Viewing category ‘mothers in the media’

Full Time, All the Time

with Britt Reints

Forget the 9 to 5; the demands of a working mom aren’t limited by a time clock. Full Time, All the Time is a blog about balancing the many roles of a modern woman - and maintaining your wellbeing while doing it. I am a writer, mother, wife, sister, daughter, friend and sometimes volunteer living in Pittsburgh. Oh, and I think you look pretty today.

You can also find Britt on Twitter and at

Why don’t women like other women?

Categories: mothers in the media, working mom

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Pomoc ženám, na ktorých je páchané násilie“I don’t like women.”

“I just get along better with men.”

“Women are so catty!”

These are statements I’ve heard my entire life, not from chauvinistic men, but from other women. And, up until a few years ago, from my own mouth.

Then, a friend of mine, a woman herself, said something that shifted my paradigm:

“I don’t trust women who don’t like other women.”
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In support of Marissa Mayer’s new “no work-from-home” policy

Categories: Uncategorized, mothers in the media, the new office


Marissa Mayer, Google The blogs are buzzing with news about an internal memo announcing changes to the work-from-home policies at Yahoo!, a tech company that has seen more ink dedicated to its CEO than its products in the last year. The gist of the memo is this: all telecommuters must report to Yahoo! offices by June, or quit. The gist of the response in my news and social media feeds: CEO Marissa Mayer is setting back women. Personally, I have more problems with the criticism of the policy than I do with the mandate itself.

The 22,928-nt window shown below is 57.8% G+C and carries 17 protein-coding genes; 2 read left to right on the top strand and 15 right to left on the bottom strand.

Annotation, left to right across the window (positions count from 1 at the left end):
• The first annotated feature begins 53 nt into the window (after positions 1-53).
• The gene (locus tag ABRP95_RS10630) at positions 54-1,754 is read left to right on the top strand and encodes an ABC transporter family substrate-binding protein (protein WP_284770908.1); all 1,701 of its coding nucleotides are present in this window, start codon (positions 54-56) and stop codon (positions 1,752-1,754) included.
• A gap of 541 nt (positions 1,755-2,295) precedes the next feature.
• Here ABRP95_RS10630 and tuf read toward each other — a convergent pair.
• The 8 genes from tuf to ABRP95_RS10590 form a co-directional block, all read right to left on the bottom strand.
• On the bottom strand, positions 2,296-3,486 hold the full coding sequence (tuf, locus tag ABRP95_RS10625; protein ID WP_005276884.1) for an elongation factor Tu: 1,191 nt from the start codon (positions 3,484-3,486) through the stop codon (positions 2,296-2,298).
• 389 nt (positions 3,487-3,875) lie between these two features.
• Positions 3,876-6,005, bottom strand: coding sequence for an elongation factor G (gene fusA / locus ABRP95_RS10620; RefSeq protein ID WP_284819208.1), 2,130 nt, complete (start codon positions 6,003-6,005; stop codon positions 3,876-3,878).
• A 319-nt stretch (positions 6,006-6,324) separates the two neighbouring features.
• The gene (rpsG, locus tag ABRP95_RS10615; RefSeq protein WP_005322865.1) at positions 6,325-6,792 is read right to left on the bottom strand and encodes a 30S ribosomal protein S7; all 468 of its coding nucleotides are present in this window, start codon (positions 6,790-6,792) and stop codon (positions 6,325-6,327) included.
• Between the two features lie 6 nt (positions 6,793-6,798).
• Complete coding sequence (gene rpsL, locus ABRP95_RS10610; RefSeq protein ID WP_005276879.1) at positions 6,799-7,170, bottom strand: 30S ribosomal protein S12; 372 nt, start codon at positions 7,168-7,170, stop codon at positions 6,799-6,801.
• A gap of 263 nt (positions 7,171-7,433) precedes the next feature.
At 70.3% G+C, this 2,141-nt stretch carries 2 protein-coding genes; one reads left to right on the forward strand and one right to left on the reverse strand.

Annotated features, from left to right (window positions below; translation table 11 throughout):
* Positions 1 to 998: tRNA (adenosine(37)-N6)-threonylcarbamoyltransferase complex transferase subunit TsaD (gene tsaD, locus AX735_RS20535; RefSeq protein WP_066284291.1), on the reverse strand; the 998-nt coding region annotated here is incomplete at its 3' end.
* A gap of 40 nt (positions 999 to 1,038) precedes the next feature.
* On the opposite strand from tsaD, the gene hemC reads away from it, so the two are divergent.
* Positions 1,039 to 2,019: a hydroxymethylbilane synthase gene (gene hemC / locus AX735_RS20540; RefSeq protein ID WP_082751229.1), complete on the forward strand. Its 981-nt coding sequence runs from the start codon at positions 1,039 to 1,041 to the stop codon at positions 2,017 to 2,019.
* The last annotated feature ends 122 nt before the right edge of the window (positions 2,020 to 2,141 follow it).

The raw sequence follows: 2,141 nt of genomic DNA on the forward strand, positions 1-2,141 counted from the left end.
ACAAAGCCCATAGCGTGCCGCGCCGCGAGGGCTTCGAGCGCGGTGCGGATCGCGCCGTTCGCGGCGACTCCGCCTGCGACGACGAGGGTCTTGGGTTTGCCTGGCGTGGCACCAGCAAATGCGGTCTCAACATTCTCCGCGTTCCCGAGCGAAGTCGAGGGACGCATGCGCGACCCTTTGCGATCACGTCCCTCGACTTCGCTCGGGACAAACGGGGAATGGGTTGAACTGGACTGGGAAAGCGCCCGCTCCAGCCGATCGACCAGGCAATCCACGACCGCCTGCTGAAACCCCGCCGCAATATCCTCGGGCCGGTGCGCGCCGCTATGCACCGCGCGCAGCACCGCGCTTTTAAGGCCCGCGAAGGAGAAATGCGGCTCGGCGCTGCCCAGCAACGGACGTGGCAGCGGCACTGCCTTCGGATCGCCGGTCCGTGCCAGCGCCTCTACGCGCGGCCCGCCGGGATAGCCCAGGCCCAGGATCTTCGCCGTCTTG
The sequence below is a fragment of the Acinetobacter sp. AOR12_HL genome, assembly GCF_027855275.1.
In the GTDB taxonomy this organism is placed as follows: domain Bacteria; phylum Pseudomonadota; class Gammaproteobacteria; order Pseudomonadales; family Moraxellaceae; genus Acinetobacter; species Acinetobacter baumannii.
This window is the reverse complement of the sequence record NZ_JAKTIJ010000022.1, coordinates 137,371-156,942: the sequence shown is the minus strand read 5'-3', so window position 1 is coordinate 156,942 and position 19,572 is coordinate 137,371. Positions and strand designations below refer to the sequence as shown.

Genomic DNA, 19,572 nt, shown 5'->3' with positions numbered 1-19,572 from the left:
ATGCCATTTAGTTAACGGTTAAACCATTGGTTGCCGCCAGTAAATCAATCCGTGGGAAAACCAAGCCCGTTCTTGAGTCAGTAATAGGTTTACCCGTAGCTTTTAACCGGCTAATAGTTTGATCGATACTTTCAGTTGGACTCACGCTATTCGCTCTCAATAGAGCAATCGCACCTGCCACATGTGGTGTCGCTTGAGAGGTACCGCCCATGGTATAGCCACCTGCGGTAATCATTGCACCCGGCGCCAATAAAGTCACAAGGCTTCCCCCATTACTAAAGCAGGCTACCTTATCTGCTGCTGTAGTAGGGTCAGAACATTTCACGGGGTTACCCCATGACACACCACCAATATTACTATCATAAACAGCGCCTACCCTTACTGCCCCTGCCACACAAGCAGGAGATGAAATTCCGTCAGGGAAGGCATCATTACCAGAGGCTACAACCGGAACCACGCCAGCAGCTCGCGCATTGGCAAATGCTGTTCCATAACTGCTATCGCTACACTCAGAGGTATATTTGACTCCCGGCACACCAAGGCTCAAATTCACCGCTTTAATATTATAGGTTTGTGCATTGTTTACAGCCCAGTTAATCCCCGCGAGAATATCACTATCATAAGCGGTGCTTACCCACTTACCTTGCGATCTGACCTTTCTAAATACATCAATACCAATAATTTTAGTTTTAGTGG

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What I want my kids to know

Categories: Uncategorized, mothers in the media


As my colleague Karen pointed out in her post “Why the death of Elizabeth Edwards breaks our hearts”, when we hear of another mother dying, it’s hard not to think about our own mortality.

Specifically, as mothers, we think about leaving our children.  Conversations I’ve had with other moms have revealed that my fears about dying when my children are young are pretty universal: we worry that they’ll need us, that they won’t know how much they were loved by us.  It seems that fear is even greater than the idea of us missing out on the experiences of raising our children.

We want are children to be OK.  We want them to know that they are loved, in a way that only a mother can tell them.

Hearing the news about Elizabeth Edwards and reading subsequent posts has brought that fear to the forefront for me and many other mothers.  Please, we think, please don’t let that be us. But the truth is, as Elizabeth herself pointed out in her last statement on Facebook, all of us know that our days are numbered.  We will, someday, leave behind the people we love most in this world.

The question is not if we’ll die, or even when, but what will we leave behind when that time comes?

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